In the beginning, all I had was a name on a pedigree chart.  My grandparents had done some research, but I had no idea what it was or where it was.  Honestly, I was a teenager at the time and really didn’t care very much.  I just wanted the names.  As I got older and worked with my grandparents more, I began to understand the importance of documents and researching things for oneself.  The first piece of documentation that I found for Leason was the 1840 Census.  Being a pre-1850 census, it didn’t yield very much information.  What it did yield was Leason Gilliland (age 20-30), presumably a wife (age 20-30), and presumably two sons (both under 5).  He was employed in agriculture and living in Hardin County, Kentucky.1

Agriculture to steamboating seems like a big leap to me, but I can’t totally discount it.  The story was told to my grandpa by Leason’s daughter, Mary Elizabeth.  It seems to me that if anyone knew what became of Leason, his wife or children would.  And it would go a long way to explaining why he just disappeared.  I discussed this with a co-worker and she suggested that perhaps steamboating was more lucrative than farming at this particular time and place.

I looked for Leason and his family members on the 1850 Census.  I found that Zerelda Gilliland (31) and her children, Daniel (12), William (10), Ezra (8), and Mary (1), were living with Asa and Maria Loundsbury in New Albany, Indiana.2  I could not find Leason.  I looked at the clues I had from this record.  If Zerelda was 31 in 1850, she would have been 21 in 1840.  If Daniel was 12 and William was 10 in 1850, they both would have been under 5 in 1840.  The other children would not have been born yet.  This all fit.  Also, Zerelda and all of the children except for Mary were born in Kentucky.2  I was left with two questions here.  How did the Gillilands know Asa Loundsbury?  Did Leason die before 1850?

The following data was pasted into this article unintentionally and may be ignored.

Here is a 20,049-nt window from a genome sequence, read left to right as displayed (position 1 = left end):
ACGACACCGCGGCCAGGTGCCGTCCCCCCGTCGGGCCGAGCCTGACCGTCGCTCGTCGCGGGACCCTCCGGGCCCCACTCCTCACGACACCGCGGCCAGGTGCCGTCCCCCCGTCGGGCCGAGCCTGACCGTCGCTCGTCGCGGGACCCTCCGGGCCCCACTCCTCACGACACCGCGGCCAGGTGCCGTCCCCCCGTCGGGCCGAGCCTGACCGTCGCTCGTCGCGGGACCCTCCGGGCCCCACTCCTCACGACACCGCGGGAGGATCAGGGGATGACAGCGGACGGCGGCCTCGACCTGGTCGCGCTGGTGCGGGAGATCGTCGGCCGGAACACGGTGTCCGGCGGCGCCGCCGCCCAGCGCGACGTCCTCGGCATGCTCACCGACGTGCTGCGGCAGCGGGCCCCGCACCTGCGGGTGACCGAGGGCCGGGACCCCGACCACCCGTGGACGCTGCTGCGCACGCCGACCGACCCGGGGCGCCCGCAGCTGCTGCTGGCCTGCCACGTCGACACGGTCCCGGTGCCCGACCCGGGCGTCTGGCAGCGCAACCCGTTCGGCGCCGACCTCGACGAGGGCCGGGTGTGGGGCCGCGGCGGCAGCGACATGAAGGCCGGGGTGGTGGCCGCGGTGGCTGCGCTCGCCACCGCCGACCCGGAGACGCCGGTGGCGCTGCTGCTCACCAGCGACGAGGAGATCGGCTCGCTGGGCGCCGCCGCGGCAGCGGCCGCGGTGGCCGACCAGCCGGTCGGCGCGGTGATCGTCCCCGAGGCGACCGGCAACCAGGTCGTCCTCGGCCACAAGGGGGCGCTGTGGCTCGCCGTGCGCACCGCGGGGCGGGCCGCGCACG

I researched Asa Loundsbury a little but could not find any obvious connection, so I moved on.  I knew from other research that Serilda Gilliland married John Bridges in 1857.3  I looked for Leason in the 1860 Census anyway, just in case they got divorced.  No luck there.  John Bridges’ household included Zerilda Bridges (39), Daniel Gilliland (20), William Gilliland (18), Ezra Gilliland (16), Mary Gilliland (10), and Sarah Gilliland (6).4  This was a surprise.  If Sarah Gilliland was born circa 1854, then Leason did not die before the 1850 Census.  Why wasn’t he listed?  Maybe he did hop a steamboat.  He must have died before 1857 though, for Serilda to have remarried.

With all of this census research, I still didn’t have any real proof that Leason was the husband of Serilda or the father of her children.  All of this was based on what Mary Elizabeth Gilliland told my grandpa.  While I was doing some more research on Ezra Gilliland, I managed to find his death record.  His parents were listed as Leason Gilliland and Cerelda Lone.5  I re-checked Mary Elizabeth’s death record, but her parents names were unknown by the informant.  I have been unsuccessful in locating death records for any of the other children.

With nowhere else to go moving forward, I decided to move backward.  I really had no way of knowing who Leason’s father might be since I don’t know when or where he died to begin to look for death records, obituaries, church records, or the like.  I took a wild leap on my break last week and searched for all Gillilands in Hardin County, Kentucky on the 1820 Census when Leason, theoretically, would have still been living at home.

The only Gilliland in Hardin County in 1820 was James Gilliland (age 26-44), presumably a wife (age 26-44), what appears to be a mother or mother-in-law (age 45 and over), and children: one male 16-18 and two males under 10, and one female 10-15 and two females under 10.6  In 1820, Leason would have been under 10.  Not proof, but a good lead.

I pursued this lead and looked for James Gilliland on the 1850 Census to see who else might be listed in his household.  For some reason, James was enumerated twice in 1850, once in August and once in October, both in Hardin County.  I guess they moved between these months.  They are enumerated first as the 228th family visited and then as the 549th family visited.  The problem I have here is that some of the ages are vastly different in the span of just two months.  What I do gather from these records is that James’ wife was Mary and a son, Thomas, was living with him or next door.7,8  Averaging the two enumerations, Thomas would have been born circa 1819, which means he would have been under 10 on the 1820 Census.

I knew we had some Kentucky books at work, so I checked the shelf and found two marriage record books for Hardin County, Kentucky in the early 1800s.  I looked for James Gilliland and Thomas Gilliland.  I found that James married Polly Morrison on October 4, 1808 and Thomas married Elizabeth LeMaster on June 30, 1838.9,10  James Gilliland gave consent for Thomas to be married, which would put Thomas under 18 in 1838.10  If he had been born in 1820, he could have been under 10 on the 1820 Census, 17 and almost 18 at the time of his marriage, and 30 years old on the 1850 Census.